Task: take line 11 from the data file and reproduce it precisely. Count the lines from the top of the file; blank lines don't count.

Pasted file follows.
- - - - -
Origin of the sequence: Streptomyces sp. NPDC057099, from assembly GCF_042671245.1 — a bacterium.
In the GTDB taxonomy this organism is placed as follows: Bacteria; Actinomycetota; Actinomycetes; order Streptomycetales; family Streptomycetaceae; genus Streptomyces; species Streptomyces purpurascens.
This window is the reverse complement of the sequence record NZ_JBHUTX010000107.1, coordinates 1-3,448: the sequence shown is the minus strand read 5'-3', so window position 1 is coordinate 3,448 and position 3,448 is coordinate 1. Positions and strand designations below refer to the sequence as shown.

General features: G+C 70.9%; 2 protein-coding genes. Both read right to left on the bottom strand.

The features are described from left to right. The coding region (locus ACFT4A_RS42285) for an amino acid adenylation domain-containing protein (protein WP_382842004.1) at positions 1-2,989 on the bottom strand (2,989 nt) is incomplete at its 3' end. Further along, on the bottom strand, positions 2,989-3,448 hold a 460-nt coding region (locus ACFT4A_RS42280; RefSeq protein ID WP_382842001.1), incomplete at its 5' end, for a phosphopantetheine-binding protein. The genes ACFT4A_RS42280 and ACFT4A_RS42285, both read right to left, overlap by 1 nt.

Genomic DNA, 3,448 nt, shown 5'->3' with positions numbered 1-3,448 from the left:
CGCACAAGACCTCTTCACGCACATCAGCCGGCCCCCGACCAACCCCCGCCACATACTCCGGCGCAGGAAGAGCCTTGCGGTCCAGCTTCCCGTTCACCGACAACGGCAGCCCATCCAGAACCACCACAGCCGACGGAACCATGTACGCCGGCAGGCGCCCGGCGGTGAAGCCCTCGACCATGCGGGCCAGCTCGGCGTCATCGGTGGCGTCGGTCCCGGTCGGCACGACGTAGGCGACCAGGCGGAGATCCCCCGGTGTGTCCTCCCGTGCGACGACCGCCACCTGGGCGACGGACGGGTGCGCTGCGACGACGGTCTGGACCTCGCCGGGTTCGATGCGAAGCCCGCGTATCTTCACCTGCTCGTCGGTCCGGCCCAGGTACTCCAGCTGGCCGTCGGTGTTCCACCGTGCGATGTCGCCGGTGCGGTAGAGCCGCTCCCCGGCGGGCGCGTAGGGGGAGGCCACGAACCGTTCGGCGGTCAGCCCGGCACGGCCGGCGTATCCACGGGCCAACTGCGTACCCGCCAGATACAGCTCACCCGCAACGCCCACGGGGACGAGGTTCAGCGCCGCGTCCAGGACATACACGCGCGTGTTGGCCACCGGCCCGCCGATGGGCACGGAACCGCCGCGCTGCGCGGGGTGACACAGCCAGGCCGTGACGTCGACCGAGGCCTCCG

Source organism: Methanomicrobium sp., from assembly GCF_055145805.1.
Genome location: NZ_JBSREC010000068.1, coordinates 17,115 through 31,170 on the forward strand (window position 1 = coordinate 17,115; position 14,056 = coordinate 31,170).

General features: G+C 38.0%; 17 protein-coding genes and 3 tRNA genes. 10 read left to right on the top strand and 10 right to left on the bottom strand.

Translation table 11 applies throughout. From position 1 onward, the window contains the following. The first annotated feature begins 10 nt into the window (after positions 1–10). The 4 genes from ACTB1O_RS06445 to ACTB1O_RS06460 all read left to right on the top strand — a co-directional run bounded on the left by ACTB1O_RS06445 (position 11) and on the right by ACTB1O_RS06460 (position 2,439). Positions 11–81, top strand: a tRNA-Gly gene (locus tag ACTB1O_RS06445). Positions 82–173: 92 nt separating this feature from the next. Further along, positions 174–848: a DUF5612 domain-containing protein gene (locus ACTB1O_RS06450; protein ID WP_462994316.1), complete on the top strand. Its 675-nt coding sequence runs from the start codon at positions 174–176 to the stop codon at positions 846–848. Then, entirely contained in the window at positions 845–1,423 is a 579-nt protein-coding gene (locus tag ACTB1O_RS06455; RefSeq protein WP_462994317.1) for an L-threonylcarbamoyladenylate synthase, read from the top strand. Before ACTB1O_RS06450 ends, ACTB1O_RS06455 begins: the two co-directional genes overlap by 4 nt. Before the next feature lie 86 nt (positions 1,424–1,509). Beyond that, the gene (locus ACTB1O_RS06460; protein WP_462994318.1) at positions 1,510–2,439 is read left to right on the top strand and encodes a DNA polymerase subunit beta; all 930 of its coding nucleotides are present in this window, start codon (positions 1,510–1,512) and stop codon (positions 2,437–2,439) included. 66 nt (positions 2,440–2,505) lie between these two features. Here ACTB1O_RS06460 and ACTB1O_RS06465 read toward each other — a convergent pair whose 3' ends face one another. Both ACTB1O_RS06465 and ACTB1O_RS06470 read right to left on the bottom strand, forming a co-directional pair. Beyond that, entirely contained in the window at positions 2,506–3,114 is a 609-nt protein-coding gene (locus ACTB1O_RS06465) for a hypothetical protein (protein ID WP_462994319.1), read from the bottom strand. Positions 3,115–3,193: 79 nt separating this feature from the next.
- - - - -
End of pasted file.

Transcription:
Translation table 11 applies throughout. From position 1 onward, the window contains the following. The first annotated feature begins 10 nt into the window (after positions 1–10). The 4 genes from ACTB1O_RS06445 to ACTB1O_RS06460 all read left to right on the top strand — a co-directional run bounded on the left by ACTB1O_RS06445 (position 11) and on the right by ACTB1O_RS06460 (position 2,439). Positions 11–81, top strand: a tRNA-Gly gene (locus tag ACTB1O_RS06445). Positions 82–173: 92 nt separating this feature from the next. Further along, positions 174–848: a DUF5612 domain-containing protein gene (locus ACTB1O_RS06450; protein ID WP_462994316.1), complete on the top strand. Its 675-nt coding sequence runs from the start codon at positions 174–176 to the stop codon at positions 846–848. Then, entirely contained in the window at positions 845–1,423 is a 579-nt protein-coding gene (locus tag ACTB1O_RS06455; RefSeq protein WP_462994317.1) for an L-threonylcarbamoyladenylate synthase, read from the top strand. Before ACTB1O_RS06450 ends, ACTB1O_RS06455 begins: the two co-directional genes overlap by 4 nt. Before the next feature lie 86 nt (positions 1,424–1,509). Beyond that, the gene (locus ACTB1O_RS06460; protein WP_462994318.1) at positions 1,510–2,439 is read left to right on the top strand and encodes a DNA polymerase subunit beta; all 930 of its coding nucleotides are present in this window, start codon (positions 1,510–1,512) and stop codon (positions 2,437–2,439) included. 66 nt (positions 2,440–2,505) lie between these two features. Here ACTB1O_RS06460 and ACTB1O_RS06465 read toward each other — a convergent pair whose 3' ends face one another. Both ACTB1O_RS06465 and ACTB1O_RS06470 read right to left on the bottom strand, forming a co-directional pair. Beyond that, entirely contained in the window at positions 2,506–3,114 is a 609-nt protein-coding gene (locus ACTB1O_RS06465) for a hypothetical protein (protein ID WP_462994319.1), read from the bottom strand. Positions 3,115–3,193: 79 nt separating this feature from the next.